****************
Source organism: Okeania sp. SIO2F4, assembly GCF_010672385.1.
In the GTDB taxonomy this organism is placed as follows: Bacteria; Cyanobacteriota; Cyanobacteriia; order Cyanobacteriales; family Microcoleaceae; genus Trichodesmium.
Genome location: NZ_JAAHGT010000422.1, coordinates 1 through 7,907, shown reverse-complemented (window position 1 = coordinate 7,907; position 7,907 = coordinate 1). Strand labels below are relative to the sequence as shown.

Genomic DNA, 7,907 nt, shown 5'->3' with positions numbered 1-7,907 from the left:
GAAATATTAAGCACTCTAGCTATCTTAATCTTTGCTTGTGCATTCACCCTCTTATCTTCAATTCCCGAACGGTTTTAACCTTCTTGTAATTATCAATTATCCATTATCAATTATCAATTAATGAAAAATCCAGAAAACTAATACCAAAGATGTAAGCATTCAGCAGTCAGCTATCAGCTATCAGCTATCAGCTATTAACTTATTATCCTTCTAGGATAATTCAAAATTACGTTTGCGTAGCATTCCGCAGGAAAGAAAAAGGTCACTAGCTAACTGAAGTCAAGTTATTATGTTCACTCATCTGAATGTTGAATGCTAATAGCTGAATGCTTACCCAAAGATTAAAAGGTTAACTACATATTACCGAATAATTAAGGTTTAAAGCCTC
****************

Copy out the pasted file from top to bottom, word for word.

Source organism: Okeania sp. SIO2F4, assembly GCF_010672385.1.
In the GTDB taxonomy this organism is placed as follows: Bacteria; Cyanobacteriota; Cyanobacteriia; order Cyanobacteriales; family Microcoleaceae; genus Trichodesmium.
Genome location: NZ_JAAHGT010000422.1, coordinates 1 through 7,907, shown reverse-complemented (window position 1 = coordinate 7,907; position 7,907 = coordinate 1). Strand labels below are relative to the sequence as shown.

Genomic DNA, 7,907 nt, shown 5'->3' with positions numbered 1-7,907 from the left:
GAAATATTAAGCACTCTAGCTATCTTAATCTTTGCTTGTGCATTCACCCTCTTATCTTCAATTCCCGAACGGTTTTAACCTTCTTGTAATTATCAATTATCCATTATCAATTATCAATTAATGAAAAATCCAGAAAACTAATACCAAAGATGTAAGCATTCAGCAGTCAGCTATCAGCTATCAGCTATCAGCTATTAACTTATTATCCTTCTAGGATAATTCAAAATTACGTTTGCGTAGCATTCCGCAGGAAAGAAAAAGGTCACTAGCTAACTGAAGTCAAGTTATTATGTTCACTCATCTGAATGTTGAATGCTAATAGCTGAATGCTTACCCAAAGATTAAAAGGTTAACTACATATTACCGAATAATTAAGGTTTAAAGCCTC